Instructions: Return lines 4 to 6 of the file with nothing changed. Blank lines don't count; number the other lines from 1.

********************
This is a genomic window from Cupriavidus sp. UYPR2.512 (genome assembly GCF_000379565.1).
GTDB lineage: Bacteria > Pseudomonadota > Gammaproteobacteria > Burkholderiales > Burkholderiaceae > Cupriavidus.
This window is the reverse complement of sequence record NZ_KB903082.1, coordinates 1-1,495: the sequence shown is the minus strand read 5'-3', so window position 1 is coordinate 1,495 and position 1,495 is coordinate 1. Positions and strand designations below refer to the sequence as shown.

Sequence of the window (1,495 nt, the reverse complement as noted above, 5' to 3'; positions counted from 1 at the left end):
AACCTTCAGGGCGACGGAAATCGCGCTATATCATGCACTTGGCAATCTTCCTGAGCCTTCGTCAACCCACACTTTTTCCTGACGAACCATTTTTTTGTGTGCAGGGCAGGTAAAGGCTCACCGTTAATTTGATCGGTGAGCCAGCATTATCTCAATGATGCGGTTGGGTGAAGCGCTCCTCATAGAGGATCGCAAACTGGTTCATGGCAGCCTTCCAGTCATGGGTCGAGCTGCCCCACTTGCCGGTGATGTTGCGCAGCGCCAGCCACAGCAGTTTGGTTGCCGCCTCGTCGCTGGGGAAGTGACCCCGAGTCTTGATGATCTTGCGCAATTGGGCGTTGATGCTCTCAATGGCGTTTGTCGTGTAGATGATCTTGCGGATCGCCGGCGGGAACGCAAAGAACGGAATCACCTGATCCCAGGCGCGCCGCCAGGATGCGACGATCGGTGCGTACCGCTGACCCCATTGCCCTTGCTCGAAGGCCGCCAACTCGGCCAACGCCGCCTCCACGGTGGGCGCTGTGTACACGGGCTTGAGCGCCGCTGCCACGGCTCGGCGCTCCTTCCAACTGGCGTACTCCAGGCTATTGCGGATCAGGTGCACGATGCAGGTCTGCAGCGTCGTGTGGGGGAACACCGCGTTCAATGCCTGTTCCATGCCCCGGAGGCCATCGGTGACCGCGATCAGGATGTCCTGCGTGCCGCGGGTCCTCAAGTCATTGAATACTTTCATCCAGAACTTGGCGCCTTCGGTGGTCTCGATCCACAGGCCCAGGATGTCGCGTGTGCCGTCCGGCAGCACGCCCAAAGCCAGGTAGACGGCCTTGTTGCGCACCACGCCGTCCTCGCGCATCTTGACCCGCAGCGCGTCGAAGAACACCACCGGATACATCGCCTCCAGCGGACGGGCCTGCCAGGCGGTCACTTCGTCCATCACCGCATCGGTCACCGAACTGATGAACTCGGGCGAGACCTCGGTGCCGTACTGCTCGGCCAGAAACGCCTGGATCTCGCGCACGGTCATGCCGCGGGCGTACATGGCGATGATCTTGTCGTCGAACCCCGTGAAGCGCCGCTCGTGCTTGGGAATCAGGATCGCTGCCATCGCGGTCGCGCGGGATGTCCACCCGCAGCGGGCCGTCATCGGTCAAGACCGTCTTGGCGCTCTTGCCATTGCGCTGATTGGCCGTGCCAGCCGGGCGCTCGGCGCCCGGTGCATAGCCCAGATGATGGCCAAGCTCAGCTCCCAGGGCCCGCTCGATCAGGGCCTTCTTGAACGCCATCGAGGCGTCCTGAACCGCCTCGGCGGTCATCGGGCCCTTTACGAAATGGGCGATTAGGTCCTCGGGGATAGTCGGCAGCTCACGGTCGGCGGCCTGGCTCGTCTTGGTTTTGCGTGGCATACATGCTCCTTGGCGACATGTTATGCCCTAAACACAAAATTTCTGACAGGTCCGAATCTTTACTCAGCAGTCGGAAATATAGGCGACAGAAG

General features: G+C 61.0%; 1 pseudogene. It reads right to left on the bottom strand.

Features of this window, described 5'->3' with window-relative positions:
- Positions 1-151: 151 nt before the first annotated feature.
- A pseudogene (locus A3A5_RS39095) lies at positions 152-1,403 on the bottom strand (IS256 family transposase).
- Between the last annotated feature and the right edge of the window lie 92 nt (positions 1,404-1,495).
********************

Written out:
Sequence of the window (1,495 nt, the reverse complement as noted above, 5' to 3'; positions counted from 1 at the left end):
AACCTTCAGGGCGACGGAAATCGCGCTATATCATGCACTTGGCAATCTTCCTGAGCCTTCGTCAACCCACACTTTTTCCTGACGAACCATTTTTTTGTGTGCAGGGCAGGTAAAGGCTCACCGTTAATTTGATCGGTGAGCCAGCATTATCTCAATGATGCGGTTGGGTGAAGCGCTCCTCATAGAGGATCGCAAACTGGTTCATGGCAGCCTTCCAGTCATGGGTCGAGCTGCCCCACTTGCCGGTGATGTTGCGCAGCGCCAGCCACAGCAGTTTGGTTGCCGCCTCGTCGCTGGGGAAGTGACCCCGAGTCTTGATGATCTTGCGCAATTGGGCGTTGATGCTCTCAATGGCGTTTGTCGTGTAGATGATCTTGCGGATCGCCGGCGGGAACGCAAAGAACGGAATCACCTGATCCCAGGCGCGCCGCCAGGATGCGACGATCGGTGCGTACCGCTGACCCCATTGCCCTTGCTCGAAGGCCGCCAACTCGGCCAACGCCGCCTCCACGGTGGGCGCTGTGTACACGGGCTTGAGCGCCGCTGCCACGGCTCGGCGCTCCTTCCAACTGGCGTACTCCAGGCTATTGCGGATCAGGTGCACGATGCAGGTCTGCAGCGTCGTGTGGGGGAACACCGCGTTCAATGCCTGTTCCATGCCCCGGAGGCCATCGGTGACCGCGATCAGGATGTCCTGCGTGCCGCGGGTCCTCAAGTCATTGAATACTTTCATCCAGAACTTGGCGCCTTCGGTGGTCTCGATCCACAGGCCCAGGATGTCGCGTGTGCCGTCCGGCAGCACGCCCAAAGCCAGGTAGACGGCCTTGTTGCGCACCACGCCGTCCTCGCGCATCTTGACCCGCAGCGCGTCGAAGAACACCACCGGATACATCGCCTCCAGCGGACGGGCCTGCCAGGCGGTCACTTCGTCCATCACCGCATCGGTCACCGAACTGATGAACTCGGGCGAGACCTCGGTGCCGTACTGCTCGGCCAGAAACGCCTGGATCTCGCGCACGGTCATGCCGCGGGCGTACATGGCGATGATCTTGTCGTCGAACCCCGTGAAGCGCCGCTCGTGCTTGGGAATCAGGATCGCTGCCATCGCGGTCGCGCGGGATGTCCACCCGCAGCGGGCCGTCATCGGTCAAGACCGTCTTGGCGCTCTTGCCATTGCGCTGATTGGCCGTGCCAGCCGGGCGCTCGGCGCCCGGTGCATAGCCCAGATGATGGCCAAGCTCAGCTCCCAGGGCCCGCTCGATCAGGGCCTTCTTGAACGCCATCGAGGCGTCCTGAACCGCCTCGGCGGTCATCGGGCCCTTTACGAAATGGGCGATTAGGTCCTCGGGGATAGTCGGCAGCTCACGGTCGGCGGCCTGGCTCGTCTTGGTTTTGCGTGGCATACATGCTCCTTGGCGACATGTTATGCCCTAAACACAAAATTTCTGACAGGTCCGAATCTTTACTCAGCAGTCGGAAATATAGGCGACAGAAG

General features: G+C 61.0%; 1 pseudogene. It reads right to left on the bottom strand.